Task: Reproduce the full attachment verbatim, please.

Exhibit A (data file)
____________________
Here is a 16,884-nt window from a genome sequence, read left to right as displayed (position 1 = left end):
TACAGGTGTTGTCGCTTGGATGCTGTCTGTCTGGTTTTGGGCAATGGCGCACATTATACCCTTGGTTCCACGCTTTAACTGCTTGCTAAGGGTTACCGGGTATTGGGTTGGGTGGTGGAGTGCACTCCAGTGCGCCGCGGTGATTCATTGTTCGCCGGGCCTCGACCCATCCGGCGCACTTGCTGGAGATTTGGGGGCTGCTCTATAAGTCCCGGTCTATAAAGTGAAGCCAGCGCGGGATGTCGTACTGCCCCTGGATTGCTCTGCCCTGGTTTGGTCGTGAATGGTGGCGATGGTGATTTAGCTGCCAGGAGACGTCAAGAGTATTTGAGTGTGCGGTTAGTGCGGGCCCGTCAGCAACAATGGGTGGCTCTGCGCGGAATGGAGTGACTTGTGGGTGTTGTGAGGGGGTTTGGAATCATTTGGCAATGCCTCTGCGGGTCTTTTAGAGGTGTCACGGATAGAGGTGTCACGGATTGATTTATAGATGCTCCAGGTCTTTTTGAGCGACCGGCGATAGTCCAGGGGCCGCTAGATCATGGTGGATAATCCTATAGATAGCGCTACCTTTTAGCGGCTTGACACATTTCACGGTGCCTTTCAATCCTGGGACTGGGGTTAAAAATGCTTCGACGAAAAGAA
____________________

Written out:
Here is a 16,884-nt window from a genome sequence, read left to right as displayed (position 1 = left end):
TACAGGTGTTGTCGCTTGGATGCTGTCTGTCTGGTTTTGGGCAATGGCGCACATTATACCCTTGGTTCCACGCTTTAACTGCTTGCTAAGGGTTACCGGGTATTGGGTTGGGTGGTGGAGTGCACTCCAGTGCGCCGCGGTGATTCATTGTTCGCCGGGCCTCGACCCATCCGGCGCACTTGCTGGAGATTTGGGGGCTGCTCTATAAGTCCCGGTCTATAAAGTGAAGCCAGCGCGGGATGTCGTACTGCCCCTGGATTGCTCTGCCCTGGTTTGGTCGTGAATGGTGGCGATGGTGATTTAGCTGCCAGGAGACGTCAAGAGTATTTGAGTGTGCGGTTAGTGCGGGCCCGTCAGCAACAATGGGTGGCTCTGCGCGGAATGGAGTGACTTGTGGGTGTTGTGAGGGGGTTTGGAATCATTTGGCAATGCCTCTGCGGGTCTTTTAGAGGTGTCACGGATAGAGGTGTCACGGATTGATTTATAGATGCTCCAGGTCTTTTTGAGCGACCGGCGATAGTCCAGGGGCCGCTAGATCATGGTGGATAATCCTATAGATAGCGCTACCTTTTAGCGGCTTGACACATTTCACGGTGCCTTTCAATCCTGGGACTGGGGTTAAAAATGCTTCGACGAAAAGAA